Concerning Kids – Full of energy, they keep going
I remember that tired father walking in reverse with his toddler on a moving walkway in the airport departure hall. Well, the dad was walking while the toddler kept running. People were smiling because they knew that the father was trying to tire the toddler before boarding the plane.
The kids are little bundles of seemingly never-ending energy. They are like a different species that do not want to sleep and are always up for something fun. When I was little, I could not understand my parents, who sent all kids for an afternoon sleep during a family vacation. Sure, we were not sleeping, but my parents were. I could not get why they were always tired. Until now, 25 years later.
There are striking differences between children and adults; the first difference is in energy level. Some comprehensive studies have noted that toddlers expend a stunning 50 per cent more energy in one day than adults, adjusted for body size. They consume and use up power even faster than pregnant women and teenage boys. But adults in their 30s and 40s often feel like they slow down; because hormonal changes, stress, disease, growth, and activity levels influence their energy.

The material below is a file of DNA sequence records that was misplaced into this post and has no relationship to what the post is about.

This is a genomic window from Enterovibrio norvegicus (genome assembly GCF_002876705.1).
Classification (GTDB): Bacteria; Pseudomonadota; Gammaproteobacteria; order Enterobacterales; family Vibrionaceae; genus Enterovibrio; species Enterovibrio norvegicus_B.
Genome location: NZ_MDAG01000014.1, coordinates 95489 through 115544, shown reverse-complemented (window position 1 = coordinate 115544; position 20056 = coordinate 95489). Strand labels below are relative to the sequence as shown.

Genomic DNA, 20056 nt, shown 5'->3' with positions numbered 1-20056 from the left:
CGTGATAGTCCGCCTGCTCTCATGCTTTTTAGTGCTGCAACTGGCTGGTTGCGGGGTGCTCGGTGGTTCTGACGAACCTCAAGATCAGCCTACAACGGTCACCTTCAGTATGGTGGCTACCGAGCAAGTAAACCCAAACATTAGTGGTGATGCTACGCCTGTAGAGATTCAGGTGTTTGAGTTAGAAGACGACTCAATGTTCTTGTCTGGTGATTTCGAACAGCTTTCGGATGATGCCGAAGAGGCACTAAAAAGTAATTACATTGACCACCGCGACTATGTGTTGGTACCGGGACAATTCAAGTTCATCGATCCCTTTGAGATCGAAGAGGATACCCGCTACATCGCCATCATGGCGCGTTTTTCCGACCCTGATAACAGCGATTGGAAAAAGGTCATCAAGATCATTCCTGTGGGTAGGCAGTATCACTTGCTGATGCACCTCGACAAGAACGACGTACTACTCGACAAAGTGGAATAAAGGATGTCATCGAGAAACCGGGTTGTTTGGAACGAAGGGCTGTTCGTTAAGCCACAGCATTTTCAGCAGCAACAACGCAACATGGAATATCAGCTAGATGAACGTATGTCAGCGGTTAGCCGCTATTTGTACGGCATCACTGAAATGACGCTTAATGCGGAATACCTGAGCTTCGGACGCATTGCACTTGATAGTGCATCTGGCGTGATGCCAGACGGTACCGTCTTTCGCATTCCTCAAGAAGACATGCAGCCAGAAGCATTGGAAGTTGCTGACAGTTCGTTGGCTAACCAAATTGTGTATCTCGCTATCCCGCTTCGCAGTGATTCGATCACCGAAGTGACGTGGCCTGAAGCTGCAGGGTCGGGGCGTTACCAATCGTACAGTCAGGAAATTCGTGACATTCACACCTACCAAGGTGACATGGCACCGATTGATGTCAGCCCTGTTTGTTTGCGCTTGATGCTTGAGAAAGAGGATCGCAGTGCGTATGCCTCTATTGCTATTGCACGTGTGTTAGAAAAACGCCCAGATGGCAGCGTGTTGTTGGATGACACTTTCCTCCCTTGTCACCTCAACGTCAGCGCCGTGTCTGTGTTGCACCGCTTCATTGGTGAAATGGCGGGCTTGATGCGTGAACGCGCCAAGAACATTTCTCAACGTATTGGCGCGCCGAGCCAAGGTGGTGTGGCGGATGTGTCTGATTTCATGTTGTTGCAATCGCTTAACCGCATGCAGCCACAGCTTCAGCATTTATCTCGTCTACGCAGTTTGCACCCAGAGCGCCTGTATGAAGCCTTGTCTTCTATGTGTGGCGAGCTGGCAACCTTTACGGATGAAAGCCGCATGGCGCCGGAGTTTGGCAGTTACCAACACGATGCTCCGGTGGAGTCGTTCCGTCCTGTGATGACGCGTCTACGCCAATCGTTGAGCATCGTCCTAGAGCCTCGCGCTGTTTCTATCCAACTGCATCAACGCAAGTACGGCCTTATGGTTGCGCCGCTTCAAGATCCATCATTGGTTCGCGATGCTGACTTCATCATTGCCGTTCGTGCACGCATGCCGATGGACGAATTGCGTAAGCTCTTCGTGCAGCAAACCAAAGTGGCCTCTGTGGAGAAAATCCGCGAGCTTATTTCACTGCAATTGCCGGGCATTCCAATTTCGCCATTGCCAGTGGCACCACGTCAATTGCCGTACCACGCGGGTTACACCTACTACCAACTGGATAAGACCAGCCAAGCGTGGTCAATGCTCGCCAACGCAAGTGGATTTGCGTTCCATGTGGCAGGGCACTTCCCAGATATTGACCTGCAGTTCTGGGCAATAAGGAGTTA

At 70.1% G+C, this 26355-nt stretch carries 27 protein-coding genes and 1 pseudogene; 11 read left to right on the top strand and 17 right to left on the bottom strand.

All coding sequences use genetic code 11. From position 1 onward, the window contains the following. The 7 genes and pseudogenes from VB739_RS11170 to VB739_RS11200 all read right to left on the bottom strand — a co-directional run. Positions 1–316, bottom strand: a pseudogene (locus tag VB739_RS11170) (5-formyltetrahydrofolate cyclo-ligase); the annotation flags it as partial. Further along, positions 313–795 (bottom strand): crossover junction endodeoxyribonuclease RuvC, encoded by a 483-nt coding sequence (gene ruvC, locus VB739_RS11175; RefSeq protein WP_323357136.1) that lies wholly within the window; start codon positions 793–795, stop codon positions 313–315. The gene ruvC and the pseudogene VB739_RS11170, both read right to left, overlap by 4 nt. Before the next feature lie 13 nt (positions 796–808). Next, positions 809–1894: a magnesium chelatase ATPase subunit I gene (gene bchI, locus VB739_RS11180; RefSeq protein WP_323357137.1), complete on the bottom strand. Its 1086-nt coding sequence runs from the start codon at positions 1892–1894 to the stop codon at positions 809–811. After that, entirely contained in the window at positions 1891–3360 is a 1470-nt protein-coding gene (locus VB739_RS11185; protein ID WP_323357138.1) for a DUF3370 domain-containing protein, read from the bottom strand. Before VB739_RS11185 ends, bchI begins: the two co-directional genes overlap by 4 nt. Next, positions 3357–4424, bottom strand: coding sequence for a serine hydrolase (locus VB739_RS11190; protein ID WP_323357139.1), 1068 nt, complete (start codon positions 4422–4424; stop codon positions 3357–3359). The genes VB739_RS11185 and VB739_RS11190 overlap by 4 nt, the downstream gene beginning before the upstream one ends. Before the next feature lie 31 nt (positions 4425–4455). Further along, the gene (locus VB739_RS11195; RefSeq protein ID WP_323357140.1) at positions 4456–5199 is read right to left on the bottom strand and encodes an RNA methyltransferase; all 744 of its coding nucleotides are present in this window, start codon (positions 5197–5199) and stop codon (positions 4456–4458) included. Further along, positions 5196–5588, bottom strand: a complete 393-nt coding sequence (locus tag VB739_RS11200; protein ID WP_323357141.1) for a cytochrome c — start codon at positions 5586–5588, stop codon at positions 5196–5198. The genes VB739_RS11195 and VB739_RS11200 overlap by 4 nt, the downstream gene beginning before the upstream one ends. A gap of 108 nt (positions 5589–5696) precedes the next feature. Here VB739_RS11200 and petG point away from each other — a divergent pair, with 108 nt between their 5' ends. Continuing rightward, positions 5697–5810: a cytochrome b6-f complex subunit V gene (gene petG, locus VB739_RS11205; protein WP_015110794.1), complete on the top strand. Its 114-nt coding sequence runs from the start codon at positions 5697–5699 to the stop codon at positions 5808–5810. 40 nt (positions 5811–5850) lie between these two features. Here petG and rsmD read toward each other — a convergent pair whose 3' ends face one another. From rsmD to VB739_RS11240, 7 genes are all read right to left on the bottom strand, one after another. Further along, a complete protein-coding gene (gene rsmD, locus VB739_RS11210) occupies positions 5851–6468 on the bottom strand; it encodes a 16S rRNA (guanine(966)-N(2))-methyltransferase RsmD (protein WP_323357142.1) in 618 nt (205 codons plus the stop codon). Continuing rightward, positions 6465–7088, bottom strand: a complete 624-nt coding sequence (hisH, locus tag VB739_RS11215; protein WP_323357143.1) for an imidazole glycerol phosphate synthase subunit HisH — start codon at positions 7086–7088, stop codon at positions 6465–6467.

Adults always need help understanding how active kids are and letting them be that active. But that also requires a vast input because, without guidance, kids let their energy out in wild creative ways, like: cutting their own hair, painting the sofa, messing up with flour, cutting the doll’s dress out of the curtains, etc. Everybody knows silence is never a good sign when your child is active. When the parent stays with the child 24/7, he might feel trapped because of tiredness and exhaustion.
I like the old proverb, “It takes a village to raise a child”. That means that an entire community must provide for and interact positively with children for those children to experience and grow in a safe and healthy environment. Parents need others when raising a child.
My friend has a huge family, and she invites them to spend time with her little one. All those aunts and uncles divide the week to help to raise the child. It might sound unrealistic in our individualistic societies. Still, it is a great way to strengthen the family and to create space for a kid to interact with more people and to grow as active as she is.
Little ones tire me a lot with their energy, high shouting, and non-stop activities. But they also teach me to love life, be positive, live in the present, and be adventurous. They are different, but they are a huge blessing. And they won’t be active that long; someday, they will also turn into adults who prefer a coffee talk at the table rather than running wild in the park.
About the author
Anna lives in Kyiv and runs an Evangelistic Children's Club. She is a Children's Ministry Coordinator in Eurasia with the organisation OneHope. Anna studied theology and is a guest teacher at the Kyiv Theological Seminary.
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